2023: a year digitalise in higher education
Digitalisation can take many forms – from building databases to developing online feedback platforms. The OECD’s Higher Education Policy team recently said digitalisation “holds enormous potential to enhance quality, equity, and efficiency in higher education.” Whether it’s automating time-intensive processes, widening access to education, reducing operational costs, or meeting heightened student expectations, digitalisation has a crucial role in the future of higher education.
Historically, universities were hesitant to embrace digitalisation, concerned about the investment and unintended consequences. Since the pandemic, universities have finally begun to capitalize on the opportunities provided by digitalisation.
In an age of mounting pressure on higher education institutions, harnessing the power of digitalisation can make all the difference. Between funding cuts in the sector and a looming global recession, the efficiency brought by digital solutions saves both time and money. It’s paramount that the sector comes to fully understand and take advantage of the benefits of modern, digital systems.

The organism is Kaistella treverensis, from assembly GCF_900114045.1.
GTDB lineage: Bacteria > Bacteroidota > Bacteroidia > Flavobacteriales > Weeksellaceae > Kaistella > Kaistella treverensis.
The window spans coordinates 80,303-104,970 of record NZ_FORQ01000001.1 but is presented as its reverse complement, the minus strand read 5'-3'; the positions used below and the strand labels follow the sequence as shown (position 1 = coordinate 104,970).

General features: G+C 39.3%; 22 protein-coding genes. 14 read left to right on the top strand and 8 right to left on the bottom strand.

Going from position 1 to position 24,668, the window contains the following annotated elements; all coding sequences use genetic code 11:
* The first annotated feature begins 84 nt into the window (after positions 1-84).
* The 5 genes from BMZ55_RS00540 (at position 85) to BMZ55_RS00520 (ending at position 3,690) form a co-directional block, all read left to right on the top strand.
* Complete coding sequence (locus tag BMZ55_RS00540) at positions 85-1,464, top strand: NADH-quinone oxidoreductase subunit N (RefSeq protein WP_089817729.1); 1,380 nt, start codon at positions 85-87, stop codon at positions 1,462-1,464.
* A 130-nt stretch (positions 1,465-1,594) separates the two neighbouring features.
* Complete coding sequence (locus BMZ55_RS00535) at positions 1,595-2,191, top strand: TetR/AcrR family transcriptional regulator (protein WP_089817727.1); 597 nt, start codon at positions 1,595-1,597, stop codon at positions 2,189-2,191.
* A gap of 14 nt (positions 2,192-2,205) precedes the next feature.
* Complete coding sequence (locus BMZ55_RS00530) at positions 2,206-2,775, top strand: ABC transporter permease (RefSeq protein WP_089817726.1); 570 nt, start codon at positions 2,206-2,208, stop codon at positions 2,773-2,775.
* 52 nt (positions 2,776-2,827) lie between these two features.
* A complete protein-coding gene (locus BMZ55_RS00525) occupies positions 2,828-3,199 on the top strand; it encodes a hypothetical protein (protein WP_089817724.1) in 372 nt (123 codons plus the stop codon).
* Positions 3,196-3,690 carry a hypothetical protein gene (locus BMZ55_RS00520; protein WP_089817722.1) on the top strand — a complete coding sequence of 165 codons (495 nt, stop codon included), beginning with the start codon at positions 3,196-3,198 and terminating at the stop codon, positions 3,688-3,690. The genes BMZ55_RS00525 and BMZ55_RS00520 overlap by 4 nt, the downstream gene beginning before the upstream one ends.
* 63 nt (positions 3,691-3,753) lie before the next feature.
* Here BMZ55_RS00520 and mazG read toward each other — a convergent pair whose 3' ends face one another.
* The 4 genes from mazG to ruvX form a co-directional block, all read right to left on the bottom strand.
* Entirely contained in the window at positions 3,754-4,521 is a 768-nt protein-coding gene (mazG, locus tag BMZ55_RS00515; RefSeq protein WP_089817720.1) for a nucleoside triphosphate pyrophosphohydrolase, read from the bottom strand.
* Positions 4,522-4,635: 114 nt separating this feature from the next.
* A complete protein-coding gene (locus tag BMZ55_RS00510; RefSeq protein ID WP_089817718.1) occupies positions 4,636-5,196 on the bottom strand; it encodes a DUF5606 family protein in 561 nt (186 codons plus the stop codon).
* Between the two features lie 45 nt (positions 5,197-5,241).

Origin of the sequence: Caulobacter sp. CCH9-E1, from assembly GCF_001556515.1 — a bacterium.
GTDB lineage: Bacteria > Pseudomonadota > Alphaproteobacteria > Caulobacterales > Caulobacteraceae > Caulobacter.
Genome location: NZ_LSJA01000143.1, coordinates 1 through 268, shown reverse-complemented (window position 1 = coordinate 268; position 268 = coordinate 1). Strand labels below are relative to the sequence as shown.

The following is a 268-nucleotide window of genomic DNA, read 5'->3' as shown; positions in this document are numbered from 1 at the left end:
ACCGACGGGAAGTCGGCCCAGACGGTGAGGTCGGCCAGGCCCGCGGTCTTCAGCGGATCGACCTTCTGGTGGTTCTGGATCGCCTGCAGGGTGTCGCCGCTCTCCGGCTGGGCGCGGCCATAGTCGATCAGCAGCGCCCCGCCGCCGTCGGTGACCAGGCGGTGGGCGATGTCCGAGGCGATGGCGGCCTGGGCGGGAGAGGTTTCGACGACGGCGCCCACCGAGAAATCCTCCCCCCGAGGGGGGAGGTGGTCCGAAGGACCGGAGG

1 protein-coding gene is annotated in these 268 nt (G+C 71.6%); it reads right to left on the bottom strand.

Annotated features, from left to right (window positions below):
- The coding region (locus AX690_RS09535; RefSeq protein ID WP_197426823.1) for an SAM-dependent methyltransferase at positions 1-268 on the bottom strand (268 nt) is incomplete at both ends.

It is clear to me that 2023 should be the year that higher education fully embraces digitalisation, rather than shy away from it, and kick-starts a new wave of student-centric innovation.
Digital solutions in practice
The future of student success in higher education is inextricably linked to harnessing the potential of digitalisation to support academic pursuits. As such, higher education institutions cannot afford to be on the back foot, at the risk of letting down their students.
There are many aspects of the student experience that can benefit from digital updates. From admissions to student onboarding, from housing administration to student welfare services – digital processes can make these potentially daunting processes efficient, streamlined, and, importantly, more accessible. Students used to sleek digital platforms in their day-to-day life are beginning to demand that these administrative processes are upgraded. Crucially, if the administrative side of education is made more efficient, both institutions and students can focus on the most important aspect of higher education: education.